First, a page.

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Space Age Music Maker

Jerry Adler


  • Born Hilliard Gerald Adler 30 October 1918, Baltimore, Maryland
  • Died 13 March 2010, Ellenton, Florida

A remarkable virtuoso, Jerry Adler never quite got the same level of acclaim as his older brother Larry. This was due, in part, to the fact that his most-recognized performances can be found on movie soundtracks, where his name, if it appeared at all, was buried somewhere deep in the fine-print credits.

Inspired, no doubt, by his brother's example, he began playing the harmonica at a young age. By 13, he had won the same local talent competition as Larry, playing the same piece, Beethovenís Minuet in G. The prize was to open a week of shows for comedian Red Skelton. Within two years, he was performing in front of King George V at London's Palladium Theatre. When introduced to the King, he reached out to shake hands instead of making the expected bow of deference, which got him blasted in the British tabloids.

He moved to Hollywood in the late 1930s and it became his base for the next forty years. His playing first appeared on screen in Frank Capraís "You Canít Take it With You" in 1938, and film became the focus of his work for over twenty years. He taught James Stewart and other actors how to mime playing the harmonica and worked as a session musician in numerous films. Among most noteworthy soundtrack performances were on "Pot o'Gold" with Stewart (1941), "Shane", and "The Alamo" (1960). One of his rare on-screen appearances was with Kirk Douglas in "The Juggler" (1953).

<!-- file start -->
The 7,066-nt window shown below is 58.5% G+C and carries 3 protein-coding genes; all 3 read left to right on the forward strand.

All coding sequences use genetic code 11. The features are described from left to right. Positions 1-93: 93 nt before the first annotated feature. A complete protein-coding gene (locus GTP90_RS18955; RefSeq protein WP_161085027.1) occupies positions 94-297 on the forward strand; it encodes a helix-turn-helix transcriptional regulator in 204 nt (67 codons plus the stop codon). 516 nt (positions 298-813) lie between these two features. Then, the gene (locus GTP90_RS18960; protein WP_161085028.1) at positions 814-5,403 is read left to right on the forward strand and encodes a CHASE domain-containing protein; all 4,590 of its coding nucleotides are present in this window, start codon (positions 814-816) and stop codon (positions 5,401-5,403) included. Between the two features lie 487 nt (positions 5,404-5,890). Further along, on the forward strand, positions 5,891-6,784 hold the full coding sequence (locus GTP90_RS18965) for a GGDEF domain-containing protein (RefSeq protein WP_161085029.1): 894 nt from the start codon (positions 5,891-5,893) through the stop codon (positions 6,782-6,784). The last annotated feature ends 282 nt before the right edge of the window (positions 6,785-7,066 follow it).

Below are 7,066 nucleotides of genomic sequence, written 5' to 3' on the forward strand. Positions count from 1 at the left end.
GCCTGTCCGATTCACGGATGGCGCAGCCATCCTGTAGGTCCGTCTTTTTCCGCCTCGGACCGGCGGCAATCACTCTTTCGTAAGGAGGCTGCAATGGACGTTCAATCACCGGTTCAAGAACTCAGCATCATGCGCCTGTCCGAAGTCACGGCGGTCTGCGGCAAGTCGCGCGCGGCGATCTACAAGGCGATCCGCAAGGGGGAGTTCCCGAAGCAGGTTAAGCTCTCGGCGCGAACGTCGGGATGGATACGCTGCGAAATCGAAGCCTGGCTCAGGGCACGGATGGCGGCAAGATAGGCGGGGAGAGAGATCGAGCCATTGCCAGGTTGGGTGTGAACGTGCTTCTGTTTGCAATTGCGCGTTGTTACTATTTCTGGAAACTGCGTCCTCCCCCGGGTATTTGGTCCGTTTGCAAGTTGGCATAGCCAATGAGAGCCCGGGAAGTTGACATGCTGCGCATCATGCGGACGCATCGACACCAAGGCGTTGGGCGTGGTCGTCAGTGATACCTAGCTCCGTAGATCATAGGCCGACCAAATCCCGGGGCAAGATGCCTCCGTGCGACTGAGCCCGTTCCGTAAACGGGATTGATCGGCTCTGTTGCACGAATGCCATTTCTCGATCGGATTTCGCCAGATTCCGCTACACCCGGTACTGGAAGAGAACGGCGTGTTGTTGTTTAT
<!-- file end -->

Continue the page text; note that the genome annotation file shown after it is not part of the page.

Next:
During the Second World War Adler served in the US Army Air Corps as an entertainer. He toured the Pacific theatre and appeared on stage and on film in Moss Hart's patriotic revue, "Winged Victory." He also performed for troops in the Pacific as part of an entertainment unit called the Winged Pigeons.

Beginning in the 1950s, he became a regular performer on the cruise ship circuit, and appeared on the Norwegian and other lines in the Pacific, Caribbean, and Atlantic dozens of times over the next four decades.

He retired to Sarasota, Florida, in the mid-1980s and lived there until his death. He published an autobiography, Living From Hand to Mouth: My Memoir, in 2005.


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